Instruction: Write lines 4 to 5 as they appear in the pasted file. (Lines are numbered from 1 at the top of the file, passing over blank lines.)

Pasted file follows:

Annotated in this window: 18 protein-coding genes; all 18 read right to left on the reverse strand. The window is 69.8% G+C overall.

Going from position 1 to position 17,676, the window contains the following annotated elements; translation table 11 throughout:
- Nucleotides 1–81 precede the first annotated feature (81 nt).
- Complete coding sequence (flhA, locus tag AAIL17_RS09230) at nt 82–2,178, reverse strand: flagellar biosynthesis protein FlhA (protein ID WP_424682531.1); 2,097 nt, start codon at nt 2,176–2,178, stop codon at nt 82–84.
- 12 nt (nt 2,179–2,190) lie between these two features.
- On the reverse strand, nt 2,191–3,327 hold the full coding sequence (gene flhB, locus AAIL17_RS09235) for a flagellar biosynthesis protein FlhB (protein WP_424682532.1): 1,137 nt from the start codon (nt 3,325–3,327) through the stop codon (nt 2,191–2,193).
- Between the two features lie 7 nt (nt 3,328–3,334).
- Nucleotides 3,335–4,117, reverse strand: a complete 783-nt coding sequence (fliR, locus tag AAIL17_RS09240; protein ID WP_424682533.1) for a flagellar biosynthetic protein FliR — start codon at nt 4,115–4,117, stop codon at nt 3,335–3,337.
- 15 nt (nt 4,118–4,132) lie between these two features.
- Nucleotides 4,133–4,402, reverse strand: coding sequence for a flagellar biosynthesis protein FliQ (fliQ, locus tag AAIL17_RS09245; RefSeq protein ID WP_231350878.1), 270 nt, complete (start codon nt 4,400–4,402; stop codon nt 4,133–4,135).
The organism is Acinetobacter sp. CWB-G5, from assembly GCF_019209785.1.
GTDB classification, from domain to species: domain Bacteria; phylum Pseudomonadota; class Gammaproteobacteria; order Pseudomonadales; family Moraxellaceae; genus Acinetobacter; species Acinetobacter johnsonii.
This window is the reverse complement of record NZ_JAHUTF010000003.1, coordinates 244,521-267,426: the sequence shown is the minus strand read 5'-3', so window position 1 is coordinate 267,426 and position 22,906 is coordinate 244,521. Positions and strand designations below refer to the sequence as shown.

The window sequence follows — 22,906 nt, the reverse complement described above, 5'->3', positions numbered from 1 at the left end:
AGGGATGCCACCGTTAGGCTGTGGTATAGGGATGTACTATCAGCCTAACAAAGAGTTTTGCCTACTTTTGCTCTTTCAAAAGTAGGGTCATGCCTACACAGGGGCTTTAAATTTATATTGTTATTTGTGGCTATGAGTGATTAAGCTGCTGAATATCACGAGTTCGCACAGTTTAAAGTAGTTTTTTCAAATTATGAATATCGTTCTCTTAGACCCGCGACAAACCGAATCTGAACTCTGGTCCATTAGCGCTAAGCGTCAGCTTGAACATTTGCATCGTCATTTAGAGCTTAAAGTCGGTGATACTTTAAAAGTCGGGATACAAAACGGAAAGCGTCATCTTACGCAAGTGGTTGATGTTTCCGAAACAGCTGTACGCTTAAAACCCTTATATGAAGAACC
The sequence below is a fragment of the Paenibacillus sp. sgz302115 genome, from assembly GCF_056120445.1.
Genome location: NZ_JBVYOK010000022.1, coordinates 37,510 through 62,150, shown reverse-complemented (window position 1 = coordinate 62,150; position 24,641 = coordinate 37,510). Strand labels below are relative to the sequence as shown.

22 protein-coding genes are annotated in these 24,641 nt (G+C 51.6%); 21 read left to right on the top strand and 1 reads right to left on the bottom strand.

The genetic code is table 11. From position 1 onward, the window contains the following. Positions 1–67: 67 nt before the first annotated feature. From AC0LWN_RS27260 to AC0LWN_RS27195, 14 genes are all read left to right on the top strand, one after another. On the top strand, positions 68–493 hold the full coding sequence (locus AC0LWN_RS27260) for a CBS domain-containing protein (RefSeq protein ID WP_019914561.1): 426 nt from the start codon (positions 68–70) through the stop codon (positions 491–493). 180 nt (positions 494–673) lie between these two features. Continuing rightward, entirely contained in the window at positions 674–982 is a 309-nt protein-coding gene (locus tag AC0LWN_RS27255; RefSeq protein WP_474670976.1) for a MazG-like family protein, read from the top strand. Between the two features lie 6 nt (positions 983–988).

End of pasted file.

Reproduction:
- Complete coding sequence (flhA, locus tag AAIL17_RS09230) at nt 82–2,178, reverse strand: flagellar biosynthesis protein FlhA (protein ID WP_424682531.1); 2,097 nt, start codon at nt 2,176–2,178, stop codon at nt 82–84.
- 12 nt (nt 2,179–2,190) lie between these two features.